India bombing: Two convicted over Hyderabad twin blasts
An Indian court has convicted two members of an outlawed Islamist militant group over twin blasts in the southern city of Hyderabad in 2007.
At least 42 people were killed and more than 60 wounded in explosions at an open-air auditorium and a restaurant.
The two members of Indian Mujahideen will be sentenced on 10 September.
There have been at least nine attacks in Hyderabad since 1992, with the most recent one in 2013 when two explosions killed 12 people.
Five men, who were accused of playing a role in the 2007 blasts, were arrested by an anti-terrorism squad in 2008. Only two of them were convicted on Tuesday while two others were acquitted.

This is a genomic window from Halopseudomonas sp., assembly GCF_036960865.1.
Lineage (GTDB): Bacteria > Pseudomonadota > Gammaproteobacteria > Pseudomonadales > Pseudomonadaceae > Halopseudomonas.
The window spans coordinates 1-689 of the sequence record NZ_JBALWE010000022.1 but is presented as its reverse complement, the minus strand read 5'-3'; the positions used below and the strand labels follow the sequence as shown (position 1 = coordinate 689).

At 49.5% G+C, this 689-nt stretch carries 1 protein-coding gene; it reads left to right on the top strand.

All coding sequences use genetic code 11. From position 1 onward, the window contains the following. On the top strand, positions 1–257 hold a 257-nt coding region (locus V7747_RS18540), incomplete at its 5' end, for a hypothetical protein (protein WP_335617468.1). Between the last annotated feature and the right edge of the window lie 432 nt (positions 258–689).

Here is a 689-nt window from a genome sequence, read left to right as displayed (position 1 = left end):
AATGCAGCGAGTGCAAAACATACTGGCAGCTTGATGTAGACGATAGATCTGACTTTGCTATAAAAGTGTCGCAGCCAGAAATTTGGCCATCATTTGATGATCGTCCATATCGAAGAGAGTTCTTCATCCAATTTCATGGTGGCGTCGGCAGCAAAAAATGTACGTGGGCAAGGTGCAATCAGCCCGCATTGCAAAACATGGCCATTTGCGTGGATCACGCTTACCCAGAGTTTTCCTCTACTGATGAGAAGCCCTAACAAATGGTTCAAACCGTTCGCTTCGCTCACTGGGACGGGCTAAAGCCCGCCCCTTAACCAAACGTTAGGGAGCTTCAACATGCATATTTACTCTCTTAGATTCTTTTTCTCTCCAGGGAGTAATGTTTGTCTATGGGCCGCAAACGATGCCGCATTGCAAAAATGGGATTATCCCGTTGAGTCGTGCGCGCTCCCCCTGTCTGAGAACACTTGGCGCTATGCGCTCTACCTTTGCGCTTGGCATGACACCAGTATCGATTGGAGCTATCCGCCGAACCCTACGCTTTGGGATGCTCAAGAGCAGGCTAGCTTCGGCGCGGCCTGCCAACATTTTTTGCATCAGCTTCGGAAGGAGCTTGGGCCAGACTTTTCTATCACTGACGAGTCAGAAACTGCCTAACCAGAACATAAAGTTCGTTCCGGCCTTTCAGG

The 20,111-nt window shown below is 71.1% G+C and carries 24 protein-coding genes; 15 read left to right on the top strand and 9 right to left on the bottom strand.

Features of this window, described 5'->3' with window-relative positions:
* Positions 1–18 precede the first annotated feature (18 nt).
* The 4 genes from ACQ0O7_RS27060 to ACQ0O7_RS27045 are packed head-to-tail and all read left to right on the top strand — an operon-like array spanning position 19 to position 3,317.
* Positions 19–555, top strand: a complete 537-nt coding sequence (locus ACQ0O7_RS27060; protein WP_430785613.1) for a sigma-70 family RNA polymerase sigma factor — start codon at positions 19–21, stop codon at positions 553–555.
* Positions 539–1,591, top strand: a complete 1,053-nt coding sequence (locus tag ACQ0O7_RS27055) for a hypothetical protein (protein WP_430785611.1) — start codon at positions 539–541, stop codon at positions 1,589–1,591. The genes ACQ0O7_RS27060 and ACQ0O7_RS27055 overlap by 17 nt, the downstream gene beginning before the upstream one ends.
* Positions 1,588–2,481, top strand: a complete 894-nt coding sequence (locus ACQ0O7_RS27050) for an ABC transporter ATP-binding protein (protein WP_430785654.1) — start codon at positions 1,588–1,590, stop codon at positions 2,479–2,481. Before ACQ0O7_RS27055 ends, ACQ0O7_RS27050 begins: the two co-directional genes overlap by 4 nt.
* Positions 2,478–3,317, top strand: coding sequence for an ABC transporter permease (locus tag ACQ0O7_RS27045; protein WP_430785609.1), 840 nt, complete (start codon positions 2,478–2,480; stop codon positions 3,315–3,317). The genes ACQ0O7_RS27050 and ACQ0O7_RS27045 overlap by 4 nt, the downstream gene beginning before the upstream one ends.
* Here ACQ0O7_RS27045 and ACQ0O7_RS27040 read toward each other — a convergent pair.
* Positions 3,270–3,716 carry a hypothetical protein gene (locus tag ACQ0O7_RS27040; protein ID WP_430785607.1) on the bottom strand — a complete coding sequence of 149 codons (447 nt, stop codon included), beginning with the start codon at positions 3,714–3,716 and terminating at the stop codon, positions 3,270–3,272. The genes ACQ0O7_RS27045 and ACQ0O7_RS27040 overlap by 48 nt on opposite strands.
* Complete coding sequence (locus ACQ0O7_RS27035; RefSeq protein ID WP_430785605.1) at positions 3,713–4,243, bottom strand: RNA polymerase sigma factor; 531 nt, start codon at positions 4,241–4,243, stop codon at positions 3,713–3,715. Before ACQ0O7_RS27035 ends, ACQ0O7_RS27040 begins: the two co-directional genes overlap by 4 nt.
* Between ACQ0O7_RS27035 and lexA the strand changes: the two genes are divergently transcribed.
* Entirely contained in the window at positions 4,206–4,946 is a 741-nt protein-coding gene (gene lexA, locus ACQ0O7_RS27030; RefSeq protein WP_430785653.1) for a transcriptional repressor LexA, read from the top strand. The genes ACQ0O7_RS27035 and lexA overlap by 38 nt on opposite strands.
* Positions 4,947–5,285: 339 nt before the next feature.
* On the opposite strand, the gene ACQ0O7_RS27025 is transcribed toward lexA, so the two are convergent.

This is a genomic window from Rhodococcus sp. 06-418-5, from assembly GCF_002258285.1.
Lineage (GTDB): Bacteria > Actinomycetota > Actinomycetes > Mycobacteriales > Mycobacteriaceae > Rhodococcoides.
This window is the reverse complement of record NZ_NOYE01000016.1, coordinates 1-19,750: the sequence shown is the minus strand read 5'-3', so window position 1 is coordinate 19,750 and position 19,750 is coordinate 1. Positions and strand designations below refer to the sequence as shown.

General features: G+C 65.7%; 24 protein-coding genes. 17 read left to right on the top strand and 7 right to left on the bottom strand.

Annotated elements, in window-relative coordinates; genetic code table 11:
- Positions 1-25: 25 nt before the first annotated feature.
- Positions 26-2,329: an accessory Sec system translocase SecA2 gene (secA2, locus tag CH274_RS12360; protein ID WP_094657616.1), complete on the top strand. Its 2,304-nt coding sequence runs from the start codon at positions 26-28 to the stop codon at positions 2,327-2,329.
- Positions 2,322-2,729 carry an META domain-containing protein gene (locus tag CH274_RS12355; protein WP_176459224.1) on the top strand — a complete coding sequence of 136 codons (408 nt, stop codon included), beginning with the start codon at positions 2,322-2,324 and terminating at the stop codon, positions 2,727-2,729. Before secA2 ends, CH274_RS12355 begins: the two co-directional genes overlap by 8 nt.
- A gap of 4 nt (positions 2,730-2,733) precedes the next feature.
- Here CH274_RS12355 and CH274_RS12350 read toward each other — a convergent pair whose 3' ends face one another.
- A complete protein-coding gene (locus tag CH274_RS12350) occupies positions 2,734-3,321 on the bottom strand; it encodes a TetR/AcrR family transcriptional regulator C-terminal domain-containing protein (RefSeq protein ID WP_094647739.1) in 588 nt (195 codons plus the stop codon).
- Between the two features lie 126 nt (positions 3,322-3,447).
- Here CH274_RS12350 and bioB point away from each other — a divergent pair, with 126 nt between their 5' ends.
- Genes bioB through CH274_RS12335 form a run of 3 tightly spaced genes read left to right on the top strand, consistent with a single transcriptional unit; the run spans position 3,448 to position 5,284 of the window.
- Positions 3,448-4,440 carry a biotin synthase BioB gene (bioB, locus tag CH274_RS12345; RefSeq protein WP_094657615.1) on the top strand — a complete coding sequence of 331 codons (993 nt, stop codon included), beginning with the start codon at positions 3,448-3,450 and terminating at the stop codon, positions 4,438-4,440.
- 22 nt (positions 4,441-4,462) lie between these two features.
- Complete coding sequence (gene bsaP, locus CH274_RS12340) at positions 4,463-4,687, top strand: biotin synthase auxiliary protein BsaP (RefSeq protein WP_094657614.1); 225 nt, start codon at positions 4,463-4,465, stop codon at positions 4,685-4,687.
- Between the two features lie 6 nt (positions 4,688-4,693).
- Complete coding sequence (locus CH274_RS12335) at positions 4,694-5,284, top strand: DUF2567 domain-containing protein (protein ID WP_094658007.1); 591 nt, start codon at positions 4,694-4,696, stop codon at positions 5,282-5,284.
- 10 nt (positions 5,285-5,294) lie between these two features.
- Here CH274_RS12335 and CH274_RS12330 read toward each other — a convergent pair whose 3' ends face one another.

The court will reportedly announce its verdict on the fifth accused on Monday.
About 170 witnesses were examined and questioned during the trial in Hyderabad, one of southern India's main commercial hubs.
"In the course of the investigation, it was found that the convicted were operatives of the Indian Mujahideen militant group," K Surender, a lawyer representing the investigating agency, told BBC Telugu.
The Indian Mujahideen has been blamed for a string of deadly bombings.
The explosions took place minutes apart at an open-air auditorium and a popular outdoor restaurant.
Hundreds of people were watching a laser show at the Lumbini Park when the first bomb went off there.
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The second attack took place at Gokul Chat shop - a restaurant serving snacks and savouries.
"I am not happy with verdict," said Chandra Nayak, who lost her left eye in the Gokul Chat blast. "If two people were acquitted, why were they put in prison for so long? Even after such a long wait, we didn't get justice."